This blog post first appeared at UM & Global on March 21, 2022
On March 10, 1957, over a span of just over four hours, the waters of the mighty Columbia River flooded and silenced the Celilo Falls. The Dalles Dam would now provide electricity to the growing population of the Pacific Northwest, but the cost was dear.
Celilo Village, the oldest continuously inhabited village in North America (for which there is archeological evidence, anyway) remains today, but it has been moved further away from the dam-swollen river. For 15,000 years Native Americans fished, traded, and made cross-cultural connections with one another at this place. It was perhaps the continent’s best fishing spot with millions of salmon swimming through the narrow channels around and through the Falls. It was also a place where, for thousands of years, thousands of Native Americans gathered, their languages and customs mixing from many cultures throughout the Pacific Northwest and beyond.
Last week, on the 65th anniversary of Celilo Falls’ silencing, I joined about three hundred Native Americans to mark the occasion at a park near Portland, Oregon. Yakama, Nez Perce, Cowlitz, Umatilla, Cayuse, and other tribal groups were well-represented. Some traveled hundreds of miles to be there. So far as I could tell, I was among just a handful of people who were not Native American.
I observed a sacred ceremony and heard testimony from elders who recalled their own parents weeping when Celilo Falls was flooded. At several points in the service, a flock of several hundred Canadian geese flew overhead, their calls almost drowning out the sounds of speakers, drums, and singing. In my own imagination, I couldn’t decide if the geese reminded me of the wailing of elders so many years ago, or if their call was reminiscent of a more confident reminder, “We are still here, and we shall not forget!”
I spent the day mostly being quiet, watching, and listening to what was happening around me. The mood was celebratory sometimes. After two years of Covid-canceled gatherings, people were once again able to meet across diverse tribal cultures. I learned about gill net fishing from a Yakama fisherman who still fishes near the once-Falls. I learned about the good work of the Confluence Project that is seeking to educate Oregon and Washington citizens about the people of the Columbia and Snake rivers. The dominant narrative too often remains that of Lewis and Clark’s voyage on this river in the early 19th century rather than the story of peoples who traveled, fished, and loved the river for the 15,000 years before and two hundred years after Lewis and Clark passed by.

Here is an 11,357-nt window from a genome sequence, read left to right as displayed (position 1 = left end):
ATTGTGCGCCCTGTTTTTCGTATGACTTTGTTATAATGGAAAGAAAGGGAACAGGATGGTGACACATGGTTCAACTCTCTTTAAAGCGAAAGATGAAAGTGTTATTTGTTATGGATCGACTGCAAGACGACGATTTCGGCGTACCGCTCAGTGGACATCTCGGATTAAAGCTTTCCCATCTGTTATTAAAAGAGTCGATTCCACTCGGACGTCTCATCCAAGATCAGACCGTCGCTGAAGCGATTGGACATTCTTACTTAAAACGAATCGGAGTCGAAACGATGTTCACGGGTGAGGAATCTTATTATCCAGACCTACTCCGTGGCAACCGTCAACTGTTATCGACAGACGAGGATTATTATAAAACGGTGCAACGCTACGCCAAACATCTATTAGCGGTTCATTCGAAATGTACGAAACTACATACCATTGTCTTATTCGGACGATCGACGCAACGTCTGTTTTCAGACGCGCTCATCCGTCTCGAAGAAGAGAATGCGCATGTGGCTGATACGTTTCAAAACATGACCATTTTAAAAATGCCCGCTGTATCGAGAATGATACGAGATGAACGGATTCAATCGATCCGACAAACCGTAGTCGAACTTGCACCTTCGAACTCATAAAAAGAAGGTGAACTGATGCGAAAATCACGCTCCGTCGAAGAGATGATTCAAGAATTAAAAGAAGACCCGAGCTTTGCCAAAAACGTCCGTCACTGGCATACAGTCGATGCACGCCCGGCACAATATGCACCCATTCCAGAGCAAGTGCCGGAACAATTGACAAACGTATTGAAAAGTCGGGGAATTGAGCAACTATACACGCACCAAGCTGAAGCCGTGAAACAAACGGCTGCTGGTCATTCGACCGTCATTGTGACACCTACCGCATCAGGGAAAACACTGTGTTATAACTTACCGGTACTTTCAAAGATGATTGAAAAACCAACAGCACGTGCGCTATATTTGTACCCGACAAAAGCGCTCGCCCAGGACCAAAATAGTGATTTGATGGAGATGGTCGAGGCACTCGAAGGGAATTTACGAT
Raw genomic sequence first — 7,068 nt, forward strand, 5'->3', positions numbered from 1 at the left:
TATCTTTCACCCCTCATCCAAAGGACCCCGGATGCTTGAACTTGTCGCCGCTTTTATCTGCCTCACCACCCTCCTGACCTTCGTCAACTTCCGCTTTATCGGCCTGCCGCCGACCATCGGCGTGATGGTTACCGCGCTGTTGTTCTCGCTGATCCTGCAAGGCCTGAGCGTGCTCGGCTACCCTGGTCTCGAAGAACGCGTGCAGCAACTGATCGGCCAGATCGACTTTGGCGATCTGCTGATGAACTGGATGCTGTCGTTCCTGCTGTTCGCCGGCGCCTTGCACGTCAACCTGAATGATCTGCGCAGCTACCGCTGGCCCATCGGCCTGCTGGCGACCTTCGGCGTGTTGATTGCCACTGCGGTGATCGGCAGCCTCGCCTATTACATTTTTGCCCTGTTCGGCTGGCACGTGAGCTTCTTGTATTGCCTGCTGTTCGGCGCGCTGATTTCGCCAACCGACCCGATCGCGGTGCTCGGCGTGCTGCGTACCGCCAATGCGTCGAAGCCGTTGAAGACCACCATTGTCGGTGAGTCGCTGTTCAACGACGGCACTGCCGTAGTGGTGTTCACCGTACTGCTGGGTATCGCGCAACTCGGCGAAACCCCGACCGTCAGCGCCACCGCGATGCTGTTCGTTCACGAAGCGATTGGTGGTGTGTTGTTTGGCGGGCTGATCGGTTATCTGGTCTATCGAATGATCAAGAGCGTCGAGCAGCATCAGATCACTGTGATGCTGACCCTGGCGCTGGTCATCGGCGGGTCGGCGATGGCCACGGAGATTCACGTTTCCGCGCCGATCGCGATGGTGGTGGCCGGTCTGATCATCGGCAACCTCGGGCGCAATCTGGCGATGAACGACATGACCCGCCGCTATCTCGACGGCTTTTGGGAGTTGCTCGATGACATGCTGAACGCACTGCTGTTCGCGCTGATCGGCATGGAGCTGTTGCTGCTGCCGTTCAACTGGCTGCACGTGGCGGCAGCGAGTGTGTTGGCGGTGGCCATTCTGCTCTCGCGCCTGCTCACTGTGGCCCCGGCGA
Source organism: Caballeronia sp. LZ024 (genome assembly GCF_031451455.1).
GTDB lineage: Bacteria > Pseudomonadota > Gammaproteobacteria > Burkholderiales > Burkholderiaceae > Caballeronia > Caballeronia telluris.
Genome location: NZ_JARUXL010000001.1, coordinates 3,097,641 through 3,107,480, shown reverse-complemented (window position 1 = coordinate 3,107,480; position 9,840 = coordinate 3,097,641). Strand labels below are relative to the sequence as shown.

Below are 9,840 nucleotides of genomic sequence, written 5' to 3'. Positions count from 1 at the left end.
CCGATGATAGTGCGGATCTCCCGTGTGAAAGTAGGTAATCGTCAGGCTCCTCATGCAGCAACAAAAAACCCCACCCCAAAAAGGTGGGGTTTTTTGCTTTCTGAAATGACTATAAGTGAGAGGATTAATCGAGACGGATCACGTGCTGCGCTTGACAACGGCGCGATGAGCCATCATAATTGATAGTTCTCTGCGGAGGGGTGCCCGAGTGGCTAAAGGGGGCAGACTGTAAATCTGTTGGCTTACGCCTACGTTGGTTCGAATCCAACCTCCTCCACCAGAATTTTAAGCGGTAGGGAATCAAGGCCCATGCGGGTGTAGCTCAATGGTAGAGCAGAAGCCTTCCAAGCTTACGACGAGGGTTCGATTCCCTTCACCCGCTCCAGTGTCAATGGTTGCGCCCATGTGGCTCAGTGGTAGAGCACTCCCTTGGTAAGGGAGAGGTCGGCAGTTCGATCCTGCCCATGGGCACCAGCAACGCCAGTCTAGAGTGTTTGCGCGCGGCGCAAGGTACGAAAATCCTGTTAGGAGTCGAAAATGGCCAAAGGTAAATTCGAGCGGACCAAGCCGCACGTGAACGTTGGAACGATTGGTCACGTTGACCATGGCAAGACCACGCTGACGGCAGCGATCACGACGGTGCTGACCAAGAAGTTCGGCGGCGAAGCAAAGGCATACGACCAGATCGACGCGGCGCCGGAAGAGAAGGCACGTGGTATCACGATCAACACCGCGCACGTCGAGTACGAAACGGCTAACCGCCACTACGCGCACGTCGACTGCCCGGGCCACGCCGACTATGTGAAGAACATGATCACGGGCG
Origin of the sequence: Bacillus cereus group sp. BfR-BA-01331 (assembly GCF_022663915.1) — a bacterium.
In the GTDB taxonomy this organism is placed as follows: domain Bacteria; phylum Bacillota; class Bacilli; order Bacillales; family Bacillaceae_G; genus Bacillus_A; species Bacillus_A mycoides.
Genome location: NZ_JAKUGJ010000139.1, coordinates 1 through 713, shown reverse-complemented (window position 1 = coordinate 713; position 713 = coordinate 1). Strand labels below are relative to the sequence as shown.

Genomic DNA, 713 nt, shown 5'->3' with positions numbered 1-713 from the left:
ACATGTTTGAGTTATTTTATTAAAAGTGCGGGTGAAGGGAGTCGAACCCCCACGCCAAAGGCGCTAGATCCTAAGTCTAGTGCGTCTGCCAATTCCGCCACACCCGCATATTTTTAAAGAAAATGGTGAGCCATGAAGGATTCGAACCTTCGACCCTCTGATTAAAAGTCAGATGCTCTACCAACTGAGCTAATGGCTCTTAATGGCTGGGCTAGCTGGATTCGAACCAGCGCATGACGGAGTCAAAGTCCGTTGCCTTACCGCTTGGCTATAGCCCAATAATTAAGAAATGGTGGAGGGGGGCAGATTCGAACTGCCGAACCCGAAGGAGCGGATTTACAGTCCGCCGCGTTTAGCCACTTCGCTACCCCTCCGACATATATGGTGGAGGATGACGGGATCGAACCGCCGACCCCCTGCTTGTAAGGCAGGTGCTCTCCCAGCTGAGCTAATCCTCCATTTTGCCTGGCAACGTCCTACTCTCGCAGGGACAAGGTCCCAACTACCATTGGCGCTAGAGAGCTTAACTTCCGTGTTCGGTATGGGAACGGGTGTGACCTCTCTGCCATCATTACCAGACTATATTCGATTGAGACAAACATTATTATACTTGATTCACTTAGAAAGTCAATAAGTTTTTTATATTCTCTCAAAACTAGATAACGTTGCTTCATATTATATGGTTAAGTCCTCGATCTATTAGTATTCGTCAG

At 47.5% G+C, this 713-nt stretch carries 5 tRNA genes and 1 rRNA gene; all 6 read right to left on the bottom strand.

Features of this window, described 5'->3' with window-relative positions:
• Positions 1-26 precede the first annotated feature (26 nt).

I attended this event for several reasons. Honoring a place like Celilo Falls that has brought different people, beliefs, and customs together for 15,000 years seemed important as I prayed for a divided United Methodism during this Lenten season.
I wrote an academic article a couple years ago about Methodist missionaries who lived a few miles downstream from the Celilo Falls (but still in the midst of smaller falls and rapids). It was the Methodists’ most successful mission outpost in the Pacific Northwest, and the missionaries there, Dan and Maria Lee and Elvira and Henry Perkins, were some of the best missionaries of their age. They had their blind spots and ethnocentric arrogance, of course. But Henry and Elvira both became proficient in Sahaptin, an important language of the river. Henry’s detailed descriptions of the sacred salmon ceremony in the late 1830s (and still practiced at multiple sites along the river each April) is one of the earliest written accounts of the ceremony. His journals even suggest that Native practices and beliefs challenged his own interpretation of the Bible he was translating into Sahaptin. This willingness to have his ideas challenged is one of the things I admire about Henry, and I seek to follow in his footsteps on that.
I was also present at this 65th commemoration of the silencing of the Celilo Falls because I am still trying to live out the desire for reconciliation and repentance that my Oregon-Idaho Annual Conference expressed at a service of worship in 2015. It described repentance “as a journey and not a destination.” That is true, of course. But Blue Lake Regional Park outside of Portland, Oregon was one destination on March 10, 2022 where I needed to show up to remember, repent, and also bear witness to my desire for right relationships and reconciliation in the present and future. I am trying to do that where I live and work at Seattle Pacific University in the Puget Sound. It is far away from the Columbia River in some ways, but as I learned last Thursday, the silencing of the Falls affects us all. It can also still bring people together.